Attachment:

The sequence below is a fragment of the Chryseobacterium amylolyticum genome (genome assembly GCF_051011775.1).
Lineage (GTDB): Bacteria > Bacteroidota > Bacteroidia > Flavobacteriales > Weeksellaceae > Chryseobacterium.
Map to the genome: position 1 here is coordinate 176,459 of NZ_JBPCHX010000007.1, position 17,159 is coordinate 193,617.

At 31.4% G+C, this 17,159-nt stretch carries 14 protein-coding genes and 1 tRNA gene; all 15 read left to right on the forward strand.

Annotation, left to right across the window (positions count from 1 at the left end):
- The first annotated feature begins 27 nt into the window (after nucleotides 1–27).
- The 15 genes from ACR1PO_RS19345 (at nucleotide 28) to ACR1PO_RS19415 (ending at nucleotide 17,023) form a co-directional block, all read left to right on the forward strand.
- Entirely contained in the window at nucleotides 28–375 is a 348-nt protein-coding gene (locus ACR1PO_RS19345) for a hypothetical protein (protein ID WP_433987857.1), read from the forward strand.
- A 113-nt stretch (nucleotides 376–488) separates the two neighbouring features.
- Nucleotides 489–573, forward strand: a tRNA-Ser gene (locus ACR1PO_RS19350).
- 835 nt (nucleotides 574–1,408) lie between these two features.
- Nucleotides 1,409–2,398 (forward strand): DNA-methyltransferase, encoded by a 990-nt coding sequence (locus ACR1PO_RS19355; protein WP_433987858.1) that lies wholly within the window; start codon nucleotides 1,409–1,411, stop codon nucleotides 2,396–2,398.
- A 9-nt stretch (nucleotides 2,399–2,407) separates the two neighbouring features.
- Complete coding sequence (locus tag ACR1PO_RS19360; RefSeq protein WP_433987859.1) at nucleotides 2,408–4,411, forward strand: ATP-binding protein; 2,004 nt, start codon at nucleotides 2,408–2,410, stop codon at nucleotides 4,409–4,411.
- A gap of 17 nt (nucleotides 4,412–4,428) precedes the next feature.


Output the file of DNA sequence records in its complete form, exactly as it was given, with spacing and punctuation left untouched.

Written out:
The sequence below is a fragment of the Chryseobacterium amylolyticum genome (genome assembly GCF_051011775.1).
Lineage (GTDB): Bacteria > Bacteroidota > Bacteroidia > Flavobacteriales > Weeksellaceae > Chryseobacterium.
Map to the genome: position 1 here is coordinate 176,459 of NZ_JBPCHX010000007.1, position 17,159 is coordinate 193,617.

At 31.4% G+C, this 17,159-nt stretch carries 14 protein-coding genes and 1 tRNA gene; all 15 read left to right on the forward strand.

Annotation, left to right across the window (positions count from 1 at the left end):
- The first annotated feature begins 27 nt into the window (after nucleotides 1–27).
- The 15 genes from ACR1PO_RS19345 (at nucleotide 28) to ACR1PO_RS19415 (ending at nucleotide 17,023) form a co-directional block, all read left to right on the forward strand.
- Entirely contained in the window at nucleotides 28–375 is a 348-nt protein-coding gene (locus ACR1PO_RS19345) for a hypothetical protein (protein ID WP_433987857.1), read from the forward strand.
- A 113-nt stretch (nucleotides 376–488) separates the two neighbouring features.
- Nucleotides 489–573, forward strand: a tRNA-Ser gene (locus ACR1PO_RS19350).
- 835 nt (nucleotides 574–1,408) lie between these two features.
- Nucleotides 1,409–2,398 (forward strand): DNA-methyltransferase, encoded by a 990-nt coding sequence (locus ACR1PO_RS19355; protein WP_433987858.1) that lies wholly within the window; start codon nucleotides 1,409–1,411, stop codon nucleotides 2,396–2,398.
- A 9-nt stretch (nucleotides 2,399–2,407) separates the two neighbouring features.
- Complete coding sequence (locus tag ACR1PO_RS19360; RefSeq protein WP_433987859.1) at nucleotides 2,408–4,411, forward strand: ATP-binding protein; 2,004 nt, start codon at nucleotides 2,408–2,410, stop codon at nucleotides 4,409–4,411.
- A gap of 17 nt (nucleotides 4,412–4,428) precedes the next feature.